They breezed through the second set 21-8, and then blew their opponents off the court 15-1 in the decider.

Kapa and McHugh are yet to drop a set in The Netherlands, posting a 21-18, 21-12 result over Kazakhstan, before seeing off the highly rated New Zealand pair of Mike Watson and Sam O’Dea 21-19, 21-17.

Both teams face their toughest test in pool play in their next matches, with Kapa and McHugh taking on Americans Ryan Doherty and John Mayer, while Bawden and Clancy face a showdown with Spanish seventh seeds Liliana Steiner and Elsa Baquerizo.

Bawden and Clancy came into the World Championships seeded 19th, but have a current world ranking in the top ten after a series of strong world tour results.

Kapa and McHugh are seeded 22nd in The Netherlands.

In other Australian results, Josh Court and Damien Schumann have suffered two losses in their first two matches, losing to Brazil and Austria in straight sets.

And Australia’s World Under 23 champions, Nikki Laird and Mariafe Artacho del Solar, were beaten by Canada in their only match of the tournament so far.

The Sport Development Program is responsible for programs and initiatives to foster the growth of volleyball in Australia. In short, Volleyball Australia wants  players, coaches, officials, and administrators to have more opportunities to be involved.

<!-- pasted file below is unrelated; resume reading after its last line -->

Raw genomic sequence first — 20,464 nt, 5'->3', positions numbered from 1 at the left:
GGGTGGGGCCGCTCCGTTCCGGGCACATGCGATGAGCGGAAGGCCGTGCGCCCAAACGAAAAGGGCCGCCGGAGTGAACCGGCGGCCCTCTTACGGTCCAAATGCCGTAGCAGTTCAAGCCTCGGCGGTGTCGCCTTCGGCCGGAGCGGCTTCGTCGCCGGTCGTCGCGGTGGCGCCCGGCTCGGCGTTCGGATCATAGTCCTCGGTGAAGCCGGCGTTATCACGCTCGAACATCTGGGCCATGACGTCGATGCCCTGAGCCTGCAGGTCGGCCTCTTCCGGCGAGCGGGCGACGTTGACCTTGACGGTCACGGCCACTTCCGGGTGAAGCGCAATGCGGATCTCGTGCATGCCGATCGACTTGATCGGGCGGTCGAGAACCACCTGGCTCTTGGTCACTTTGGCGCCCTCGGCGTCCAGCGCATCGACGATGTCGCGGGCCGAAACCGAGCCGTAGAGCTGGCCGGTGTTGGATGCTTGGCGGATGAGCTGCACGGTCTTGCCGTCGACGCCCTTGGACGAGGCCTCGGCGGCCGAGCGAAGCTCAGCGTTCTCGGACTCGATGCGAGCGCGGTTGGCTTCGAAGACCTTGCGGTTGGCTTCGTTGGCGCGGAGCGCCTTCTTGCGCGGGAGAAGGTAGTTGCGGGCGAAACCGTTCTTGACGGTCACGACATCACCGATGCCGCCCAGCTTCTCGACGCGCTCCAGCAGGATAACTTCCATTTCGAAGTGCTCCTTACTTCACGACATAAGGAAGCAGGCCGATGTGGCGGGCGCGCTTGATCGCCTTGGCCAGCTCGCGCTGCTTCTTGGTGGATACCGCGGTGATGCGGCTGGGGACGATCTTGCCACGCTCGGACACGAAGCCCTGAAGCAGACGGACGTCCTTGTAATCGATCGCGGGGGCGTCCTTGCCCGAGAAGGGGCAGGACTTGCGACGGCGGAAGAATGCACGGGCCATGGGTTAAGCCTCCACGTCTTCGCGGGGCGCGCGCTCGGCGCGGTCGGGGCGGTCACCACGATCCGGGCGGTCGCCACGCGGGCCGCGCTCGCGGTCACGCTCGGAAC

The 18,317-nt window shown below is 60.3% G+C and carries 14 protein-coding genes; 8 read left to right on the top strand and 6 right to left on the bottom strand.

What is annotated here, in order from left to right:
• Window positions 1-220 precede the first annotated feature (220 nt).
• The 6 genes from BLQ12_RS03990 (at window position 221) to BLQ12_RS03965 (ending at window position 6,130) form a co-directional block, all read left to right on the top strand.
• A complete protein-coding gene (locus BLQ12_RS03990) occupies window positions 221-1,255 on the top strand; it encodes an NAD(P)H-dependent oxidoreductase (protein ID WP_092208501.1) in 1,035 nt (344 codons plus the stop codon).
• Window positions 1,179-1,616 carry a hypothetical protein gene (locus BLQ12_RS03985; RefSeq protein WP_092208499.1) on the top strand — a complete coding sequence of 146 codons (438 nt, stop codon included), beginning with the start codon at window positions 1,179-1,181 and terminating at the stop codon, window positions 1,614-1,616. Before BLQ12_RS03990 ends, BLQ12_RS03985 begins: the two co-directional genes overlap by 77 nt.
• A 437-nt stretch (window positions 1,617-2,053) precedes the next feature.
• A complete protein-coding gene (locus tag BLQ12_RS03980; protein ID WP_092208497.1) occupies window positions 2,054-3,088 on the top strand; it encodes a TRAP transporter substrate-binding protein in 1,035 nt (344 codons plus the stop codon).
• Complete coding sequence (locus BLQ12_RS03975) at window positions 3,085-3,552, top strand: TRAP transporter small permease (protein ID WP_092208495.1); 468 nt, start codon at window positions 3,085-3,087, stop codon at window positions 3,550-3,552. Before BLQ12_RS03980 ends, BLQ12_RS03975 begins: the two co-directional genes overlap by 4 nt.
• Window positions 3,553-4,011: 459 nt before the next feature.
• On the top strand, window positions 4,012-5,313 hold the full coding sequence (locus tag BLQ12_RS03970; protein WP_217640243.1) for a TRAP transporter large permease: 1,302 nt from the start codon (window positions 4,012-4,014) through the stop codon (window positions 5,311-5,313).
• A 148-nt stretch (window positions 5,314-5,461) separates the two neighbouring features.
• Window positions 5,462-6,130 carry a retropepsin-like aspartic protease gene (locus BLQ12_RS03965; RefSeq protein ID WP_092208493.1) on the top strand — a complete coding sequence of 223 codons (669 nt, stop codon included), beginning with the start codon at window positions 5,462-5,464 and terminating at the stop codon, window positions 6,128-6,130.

Presently, the focus for the Sport Development Program is:

 

  • the growth of nationally branded participation programs within the National Participation Framework - Discover Volleyball;
  • Delivery and growth of Spikezone - Discover Mini-Volleyball, the first participation program of the National Participation Framework - Discover Volleyball; 
  • Development of a national participation program AusSpike catering for High School students, offering both social and competitive participation opportunities.  This program is being developed in conjunction with Volleyball Queensland;
  • Development and delivery  of coach education programs that offer a complete stream--through the coach development pathway--of the National Coaching Accreditation Scheme (NCAS) training programs, in supports of coaches at all levels of the sport ; 
  • Development and delivery  of a referee education programs to support officials a as part of National Officiating Accreditation Scheme (NOAS) training programs for all levels of the sport through the official development pathway; 
  • Implementation of a junior sport policy to establish guidelines for the provision of volleyball to primary and secondary school students and ensure the delivery of quality volleyball opportunities to juniors; and 
  • Development of closer ties with providers of volleyball opportunities for people with disabilities, including Sitting Volleyball Australia, Standing Volleyball Australia and Deaf Volleyball Australia, and in conjunction with these providers increase opportunities available to participate and increase the number of participants.